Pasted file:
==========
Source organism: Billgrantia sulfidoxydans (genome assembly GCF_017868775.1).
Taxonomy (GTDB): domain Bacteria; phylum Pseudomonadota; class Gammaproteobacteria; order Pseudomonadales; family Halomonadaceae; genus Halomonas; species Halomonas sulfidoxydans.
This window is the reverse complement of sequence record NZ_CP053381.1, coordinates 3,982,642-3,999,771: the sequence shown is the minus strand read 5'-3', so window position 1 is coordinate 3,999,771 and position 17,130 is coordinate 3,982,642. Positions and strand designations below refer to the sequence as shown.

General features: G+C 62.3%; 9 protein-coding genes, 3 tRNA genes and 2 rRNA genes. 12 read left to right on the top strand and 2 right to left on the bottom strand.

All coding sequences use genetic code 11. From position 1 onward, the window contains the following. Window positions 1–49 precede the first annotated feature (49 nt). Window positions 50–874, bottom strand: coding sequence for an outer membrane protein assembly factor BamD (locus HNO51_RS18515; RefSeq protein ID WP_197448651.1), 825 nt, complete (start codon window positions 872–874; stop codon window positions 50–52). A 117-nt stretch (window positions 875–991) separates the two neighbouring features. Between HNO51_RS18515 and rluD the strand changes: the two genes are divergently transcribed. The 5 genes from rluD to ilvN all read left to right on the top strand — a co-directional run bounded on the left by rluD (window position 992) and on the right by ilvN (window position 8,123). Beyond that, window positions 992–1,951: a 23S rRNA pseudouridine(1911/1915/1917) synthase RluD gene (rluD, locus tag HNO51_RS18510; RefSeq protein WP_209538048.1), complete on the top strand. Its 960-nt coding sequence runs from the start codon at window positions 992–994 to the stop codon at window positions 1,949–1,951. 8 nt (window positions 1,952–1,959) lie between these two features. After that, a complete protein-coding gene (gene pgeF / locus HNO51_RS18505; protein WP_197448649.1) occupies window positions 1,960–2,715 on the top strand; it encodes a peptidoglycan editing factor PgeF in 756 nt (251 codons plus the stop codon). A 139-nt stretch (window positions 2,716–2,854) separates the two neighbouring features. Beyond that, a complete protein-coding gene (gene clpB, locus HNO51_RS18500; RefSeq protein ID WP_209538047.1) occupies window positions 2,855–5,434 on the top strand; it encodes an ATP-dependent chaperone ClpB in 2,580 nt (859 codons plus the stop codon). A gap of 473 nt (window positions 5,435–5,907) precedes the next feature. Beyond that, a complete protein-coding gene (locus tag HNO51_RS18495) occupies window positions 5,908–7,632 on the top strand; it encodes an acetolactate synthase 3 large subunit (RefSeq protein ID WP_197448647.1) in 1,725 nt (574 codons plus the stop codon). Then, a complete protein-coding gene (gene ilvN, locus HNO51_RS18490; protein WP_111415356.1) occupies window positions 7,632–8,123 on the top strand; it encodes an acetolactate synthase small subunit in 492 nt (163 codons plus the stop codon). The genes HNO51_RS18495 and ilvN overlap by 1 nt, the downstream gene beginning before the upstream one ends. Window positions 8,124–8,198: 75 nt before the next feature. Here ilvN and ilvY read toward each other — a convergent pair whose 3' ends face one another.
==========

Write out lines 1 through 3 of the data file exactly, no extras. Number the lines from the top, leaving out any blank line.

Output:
Source organism: Billgrantia sulfidoxydans (genome assembly GCF_017868775.1).
Taxonomy (GTDB): domain Bacteria; phylum Pseudomonadota; class Gammaproteobacteria; order Pseudomonadales; family Halomonadaceae; genus Halomonas; species Halomonas sulfidoxydans.
This window is the reverse complement of sequence record NZ_CP053381.1, coordinates 3,982,642-3,999,771: the sequence shown is the minus strand read 5'-3', so window position 1 is coordinate 3,999,771 and position 17,130 is coordinate 3,982,642. Positions and strand designations below refer to the sequence as shown.